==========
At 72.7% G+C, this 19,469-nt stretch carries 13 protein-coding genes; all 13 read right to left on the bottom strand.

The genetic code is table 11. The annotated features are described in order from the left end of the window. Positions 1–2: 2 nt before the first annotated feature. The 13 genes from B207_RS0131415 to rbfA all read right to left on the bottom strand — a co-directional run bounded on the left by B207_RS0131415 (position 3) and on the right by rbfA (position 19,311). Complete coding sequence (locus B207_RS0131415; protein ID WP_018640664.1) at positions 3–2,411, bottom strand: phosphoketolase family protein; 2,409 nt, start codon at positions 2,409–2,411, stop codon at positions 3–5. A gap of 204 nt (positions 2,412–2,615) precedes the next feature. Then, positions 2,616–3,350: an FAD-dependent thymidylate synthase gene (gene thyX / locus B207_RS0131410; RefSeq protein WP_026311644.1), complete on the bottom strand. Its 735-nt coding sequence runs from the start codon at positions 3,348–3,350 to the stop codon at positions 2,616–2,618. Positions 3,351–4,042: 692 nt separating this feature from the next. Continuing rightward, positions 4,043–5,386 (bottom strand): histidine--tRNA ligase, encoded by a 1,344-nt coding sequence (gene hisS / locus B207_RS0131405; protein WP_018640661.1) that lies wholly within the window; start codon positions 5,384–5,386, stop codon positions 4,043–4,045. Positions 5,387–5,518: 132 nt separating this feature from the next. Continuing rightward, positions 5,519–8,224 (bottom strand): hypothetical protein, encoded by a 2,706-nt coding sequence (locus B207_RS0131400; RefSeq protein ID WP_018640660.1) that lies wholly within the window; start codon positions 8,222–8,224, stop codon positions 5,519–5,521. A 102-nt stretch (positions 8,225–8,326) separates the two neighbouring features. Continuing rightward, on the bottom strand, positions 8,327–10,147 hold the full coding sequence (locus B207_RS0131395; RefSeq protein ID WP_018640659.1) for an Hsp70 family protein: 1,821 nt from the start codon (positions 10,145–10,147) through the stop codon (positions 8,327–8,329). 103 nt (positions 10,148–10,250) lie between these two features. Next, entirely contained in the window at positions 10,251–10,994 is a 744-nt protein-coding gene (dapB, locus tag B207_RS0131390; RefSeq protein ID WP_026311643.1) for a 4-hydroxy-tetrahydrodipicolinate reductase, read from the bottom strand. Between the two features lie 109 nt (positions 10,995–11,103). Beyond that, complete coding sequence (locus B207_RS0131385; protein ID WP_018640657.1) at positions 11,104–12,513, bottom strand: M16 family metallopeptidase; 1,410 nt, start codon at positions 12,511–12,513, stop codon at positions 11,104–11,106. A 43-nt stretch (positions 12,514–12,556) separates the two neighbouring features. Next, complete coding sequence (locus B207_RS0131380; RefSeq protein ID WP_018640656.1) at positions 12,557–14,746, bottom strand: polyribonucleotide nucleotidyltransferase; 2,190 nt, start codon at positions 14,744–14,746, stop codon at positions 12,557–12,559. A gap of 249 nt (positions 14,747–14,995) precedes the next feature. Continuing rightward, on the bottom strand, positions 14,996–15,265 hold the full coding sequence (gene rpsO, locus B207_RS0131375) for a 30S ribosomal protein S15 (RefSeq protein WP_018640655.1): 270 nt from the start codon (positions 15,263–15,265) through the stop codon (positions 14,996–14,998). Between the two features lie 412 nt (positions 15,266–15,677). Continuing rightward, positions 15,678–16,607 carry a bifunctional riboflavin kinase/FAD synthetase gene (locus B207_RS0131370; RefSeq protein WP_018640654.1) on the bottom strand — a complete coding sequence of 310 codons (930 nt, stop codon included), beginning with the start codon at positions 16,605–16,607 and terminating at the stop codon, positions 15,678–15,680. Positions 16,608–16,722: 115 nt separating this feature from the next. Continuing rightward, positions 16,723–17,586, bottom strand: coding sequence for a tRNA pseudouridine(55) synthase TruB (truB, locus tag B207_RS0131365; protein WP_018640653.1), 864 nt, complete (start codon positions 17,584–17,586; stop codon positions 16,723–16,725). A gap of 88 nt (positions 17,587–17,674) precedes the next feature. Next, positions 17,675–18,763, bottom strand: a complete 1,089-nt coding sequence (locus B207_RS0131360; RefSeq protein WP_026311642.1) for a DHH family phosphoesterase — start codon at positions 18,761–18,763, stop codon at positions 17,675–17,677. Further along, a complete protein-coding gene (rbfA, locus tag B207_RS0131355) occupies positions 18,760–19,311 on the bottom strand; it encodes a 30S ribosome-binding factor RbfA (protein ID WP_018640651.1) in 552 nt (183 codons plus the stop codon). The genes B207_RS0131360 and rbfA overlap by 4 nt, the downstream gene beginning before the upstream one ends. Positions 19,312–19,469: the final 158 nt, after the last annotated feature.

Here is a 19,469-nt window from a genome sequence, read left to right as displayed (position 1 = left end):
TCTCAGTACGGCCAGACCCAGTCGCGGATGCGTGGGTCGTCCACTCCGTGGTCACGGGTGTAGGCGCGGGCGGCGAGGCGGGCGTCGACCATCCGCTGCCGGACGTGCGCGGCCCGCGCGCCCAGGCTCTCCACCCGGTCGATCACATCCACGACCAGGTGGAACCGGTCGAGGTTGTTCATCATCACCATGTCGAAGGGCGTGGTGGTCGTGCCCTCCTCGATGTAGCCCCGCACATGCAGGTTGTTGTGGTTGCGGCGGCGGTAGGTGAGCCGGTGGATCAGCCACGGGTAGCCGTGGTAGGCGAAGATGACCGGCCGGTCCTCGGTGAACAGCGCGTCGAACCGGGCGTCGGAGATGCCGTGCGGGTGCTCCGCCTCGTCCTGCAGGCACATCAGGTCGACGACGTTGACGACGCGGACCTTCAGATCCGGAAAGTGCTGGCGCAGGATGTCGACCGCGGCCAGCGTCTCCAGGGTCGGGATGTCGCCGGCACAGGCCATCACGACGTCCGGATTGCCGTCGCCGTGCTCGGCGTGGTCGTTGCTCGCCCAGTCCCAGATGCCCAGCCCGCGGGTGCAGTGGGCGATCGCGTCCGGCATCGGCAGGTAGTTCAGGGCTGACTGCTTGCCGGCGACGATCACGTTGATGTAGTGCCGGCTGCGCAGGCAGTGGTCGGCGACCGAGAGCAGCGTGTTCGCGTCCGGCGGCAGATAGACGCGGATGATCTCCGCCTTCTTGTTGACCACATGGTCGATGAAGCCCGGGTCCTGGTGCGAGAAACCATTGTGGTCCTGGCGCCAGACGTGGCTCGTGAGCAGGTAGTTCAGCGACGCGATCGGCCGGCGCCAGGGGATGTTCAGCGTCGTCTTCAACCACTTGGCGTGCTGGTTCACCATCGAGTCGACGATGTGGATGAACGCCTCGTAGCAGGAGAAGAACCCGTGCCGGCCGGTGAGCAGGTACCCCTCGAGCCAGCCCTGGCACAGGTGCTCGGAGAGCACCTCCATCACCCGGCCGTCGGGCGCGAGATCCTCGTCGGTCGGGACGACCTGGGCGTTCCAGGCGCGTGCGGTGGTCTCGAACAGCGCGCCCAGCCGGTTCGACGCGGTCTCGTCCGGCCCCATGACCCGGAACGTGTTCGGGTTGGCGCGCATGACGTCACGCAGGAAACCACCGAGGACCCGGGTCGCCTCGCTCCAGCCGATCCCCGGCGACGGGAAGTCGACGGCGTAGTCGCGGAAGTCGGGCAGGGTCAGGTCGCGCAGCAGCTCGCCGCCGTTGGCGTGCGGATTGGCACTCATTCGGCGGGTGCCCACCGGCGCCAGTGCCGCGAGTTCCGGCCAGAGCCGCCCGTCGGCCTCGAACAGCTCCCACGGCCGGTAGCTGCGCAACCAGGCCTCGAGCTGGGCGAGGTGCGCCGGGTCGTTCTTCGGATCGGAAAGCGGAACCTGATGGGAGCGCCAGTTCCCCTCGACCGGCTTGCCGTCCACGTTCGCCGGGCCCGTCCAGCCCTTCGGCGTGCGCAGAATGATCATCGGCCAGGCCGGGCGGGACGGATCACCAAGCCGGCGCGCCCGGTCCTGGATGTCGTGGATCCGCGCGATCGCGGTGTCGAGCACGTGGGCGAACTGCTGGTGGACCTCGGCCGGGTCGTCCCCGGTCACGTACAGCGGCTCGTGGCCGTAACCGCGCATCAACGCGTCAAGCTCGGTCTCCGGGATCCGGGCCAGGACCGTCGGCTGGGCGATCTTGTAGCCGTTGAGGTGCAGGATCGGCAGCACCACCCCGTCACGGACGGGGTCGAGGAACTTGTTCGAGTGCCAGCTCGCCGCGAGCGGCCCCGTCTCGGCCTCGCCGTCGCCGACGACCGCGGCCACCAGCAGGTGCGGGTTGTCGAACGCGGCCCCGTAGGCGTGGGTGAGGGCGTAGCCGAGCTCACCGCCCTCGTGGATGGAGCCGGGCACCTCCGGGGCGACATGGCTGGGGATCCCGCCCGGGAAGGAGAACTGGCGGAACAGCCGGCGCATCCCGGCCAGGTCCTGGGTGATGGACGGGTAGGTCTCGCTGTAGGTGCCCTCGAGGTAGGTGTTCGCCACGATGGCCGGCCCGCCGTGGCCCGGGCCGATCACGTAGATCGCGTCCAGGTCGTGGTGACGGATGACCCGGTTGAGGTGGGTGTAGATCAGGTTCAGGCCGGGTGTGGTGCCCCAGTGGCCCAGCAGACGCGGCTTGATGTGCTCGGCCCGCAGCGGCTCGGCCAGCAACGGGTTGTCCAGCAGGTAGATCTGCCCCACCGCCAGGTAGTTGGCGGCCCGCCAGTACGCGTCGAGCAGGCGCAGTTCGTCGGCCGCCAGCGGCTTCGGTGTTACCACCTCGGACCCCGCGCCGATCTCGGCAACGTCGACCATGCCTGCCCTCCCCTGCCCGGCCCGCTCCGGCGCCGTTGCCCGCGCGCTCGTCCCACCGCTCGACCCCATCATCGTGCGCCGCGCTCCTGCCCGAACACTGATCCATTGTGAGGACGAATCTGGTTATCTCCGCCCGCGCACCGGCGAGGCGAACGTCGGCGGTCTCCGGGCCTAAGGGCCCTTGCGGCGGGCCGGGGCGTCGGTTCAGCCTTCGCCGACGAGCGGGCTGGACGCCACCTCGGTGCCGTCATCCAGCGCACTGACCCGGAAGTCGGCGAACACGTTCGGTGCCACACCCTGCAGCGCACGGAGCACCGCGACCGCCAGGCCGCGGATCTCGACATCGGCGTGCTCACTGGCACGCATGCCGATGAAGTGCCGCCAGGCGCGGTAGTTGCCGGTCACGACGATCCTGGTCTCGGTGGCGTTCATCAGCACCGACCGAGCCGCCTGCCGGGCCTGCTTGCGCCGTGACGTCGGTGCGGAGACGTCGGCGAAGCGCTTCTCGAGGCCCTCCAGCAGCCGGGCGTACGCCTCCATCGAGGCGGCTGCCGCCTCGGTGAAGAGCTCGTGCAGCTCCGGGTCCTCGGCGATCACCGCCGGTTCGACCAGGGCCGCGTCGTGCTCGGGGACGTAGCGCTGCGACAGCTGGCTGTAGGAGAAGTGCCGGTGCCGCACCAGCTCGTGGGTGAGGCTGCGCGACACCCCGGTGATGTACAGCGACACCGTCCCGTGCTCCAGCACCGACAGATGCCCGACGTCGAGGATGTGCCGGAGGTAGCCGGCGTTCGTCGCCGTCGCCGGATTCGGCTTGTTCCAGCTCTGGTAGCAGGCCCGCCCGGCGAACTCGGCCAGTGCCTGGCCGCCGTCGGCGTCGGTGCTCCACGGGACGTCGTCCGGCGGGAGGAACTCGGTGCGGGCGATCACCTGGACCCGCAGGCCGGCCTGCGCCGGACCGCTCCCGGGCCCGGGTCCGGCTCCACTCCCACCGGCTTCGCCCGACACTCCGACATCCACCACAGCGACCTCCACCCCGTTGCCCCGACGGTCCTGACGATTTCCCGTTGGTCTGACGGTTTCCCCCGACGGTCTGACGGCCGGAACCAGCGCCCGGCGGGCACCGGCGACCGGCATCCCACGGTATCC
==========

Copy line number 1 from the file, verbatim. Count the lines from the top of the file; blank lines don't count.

At 72.7% G+C, this 19,469-nt stretch carries 13 protein-coding genes; all 13 read right to left on the bottom strand.